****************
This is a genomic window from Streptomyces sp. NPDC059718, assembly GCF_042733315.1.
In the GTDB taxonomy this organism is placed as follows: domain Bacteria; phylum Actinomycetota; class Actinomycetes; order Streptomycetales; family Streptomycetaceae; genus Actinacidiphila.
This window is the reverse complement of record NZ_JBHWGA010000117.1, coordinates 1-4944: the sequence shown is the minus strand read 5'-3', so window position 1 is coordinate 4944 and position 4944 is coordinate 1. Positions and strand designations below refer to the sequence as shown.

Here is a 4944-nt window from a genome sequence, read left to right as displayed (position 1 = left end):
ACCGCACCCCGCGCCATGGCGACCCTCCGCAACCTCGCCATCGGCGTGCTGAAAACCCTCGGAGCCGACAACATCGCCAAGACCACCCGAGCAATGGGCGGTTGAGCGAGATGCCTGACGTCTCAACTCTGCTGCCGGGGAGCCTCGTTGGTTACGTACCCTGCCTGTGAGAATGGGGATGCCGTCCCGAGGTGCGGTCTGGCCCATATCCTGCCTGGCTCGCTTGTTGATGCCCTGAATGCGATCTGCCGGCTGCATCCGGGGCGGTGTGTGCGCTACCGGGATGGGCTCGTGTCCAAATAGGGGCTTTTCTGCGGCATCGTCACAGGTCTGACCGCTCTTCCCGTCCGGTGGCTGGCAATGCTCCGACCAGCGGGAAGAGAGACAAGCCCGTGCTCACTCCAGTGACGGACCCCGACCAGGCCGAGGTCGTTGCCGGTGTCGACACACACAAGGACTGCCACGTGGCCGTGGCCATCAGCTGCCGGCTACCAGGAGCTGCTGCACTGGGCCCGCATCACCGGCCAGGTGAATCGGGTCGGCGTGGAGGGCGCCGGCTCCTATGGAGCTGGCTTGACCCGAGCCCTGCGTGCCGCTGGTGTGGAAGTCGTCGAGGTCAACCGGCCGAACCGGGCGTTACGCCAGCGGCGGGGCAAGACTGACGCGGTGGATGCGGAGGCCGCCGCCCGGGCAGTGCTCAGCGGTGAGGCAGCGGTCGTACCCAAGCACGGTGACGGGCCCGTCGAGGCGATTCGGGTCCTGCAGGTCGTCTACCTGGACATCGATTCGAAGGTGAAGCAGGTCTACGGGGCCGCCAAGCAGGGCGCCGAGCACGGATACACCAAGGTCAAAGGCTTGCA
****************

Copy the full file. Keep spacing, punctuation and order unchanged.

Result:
This is a genomic window from Streptomyces sp. NPDC059718, assembly GCF_042733315.1.
In the GTDB taxonomy this organism is placed as follows: domain Bacteria; phylum Actinomycetota; class Actinomycetes; order Streptomycetales; family Streptomycetaceae; genus Actinacidiphila.
This window is the reverse complement of record NZ_JBHWGA010000117.1, coordinates 1-4944: the sequence shown is the minus strand read 5'-3', so window position 1 is coordinate 4944 and position 4944 is coordinate 1. Positions and strand designations below refer to the sequence as shown.

Here is a 4944-nt window from a genome sequence, read left to right as displayed (position 1 = left end):
ACCGCACCCCGCGCCATGGCGACCCTCCGCAACCTCGCCATCGGCGTGCTGAAAACCCTCGGAGCCGACAACATCGCCAAGACCACCCGAGCAATGGGCGGTTGAGCGAGATGCCTGACGTCTCAACTCTGCTGCCGGGGAGCCTCGTTGGTTACGTACCCTGCCTGTGAGAATGGGGATGCCGTCCCGAGGTGCGGTCTGGCCCATATCCTGCCTGGCTCGCTTGTTGATGCCCTGAATGCGATCTGCCGGCTGCATCCGGGGCGGTGTGTGCGCTACCGGGATGGGCTCGTGTCCAAATAGGGGCTTTTCTGCGGCATCGTCACAGGTCTGACCGCTCTTCCCGTCCGGTGGCTGGCAATGCTCCGACCAGCGGGAAGAGAGACAAGCCCGTGCTCACTCCAGTGACGGACCCCGACCAGGCCGAGGTCGTTGCCGGTGTCGACACACACAAGGACTGCCACGTGGCCGTGGCCATCAGCTGCCGGCTACCAGGAGCTGCTGCACTGGGCCCGCATCACCGGCCAGGTGAATCGGGTCGGCGTGGAGGGCGCCGGCTCCTATGGAGCTGGCTTGACCCGAGCCCTGCGTGCCGCTGGTGTGGAAGTCGTCGAGGTCAACCGGCCGAACCGGGCGTTACGCCAGCGGCGGGGCAAGACTGACGCGGTGGATGCGGAGGCCGCCGCCCGGGCAGTGCTCAGCGGTGAGGCAGCGGTCGTACCCAAGCACGGTGACGGGCCCGTCGAGGCGATTCGGGTCCTGCAGGTCGTCTACCTGGACATCGATTCGAAGGTGAAGCAGGTCTACGGGGCCGCCAAGCAGGGCGCCGAGCACGGATACACCAAGGTCAAAGGCTTGCA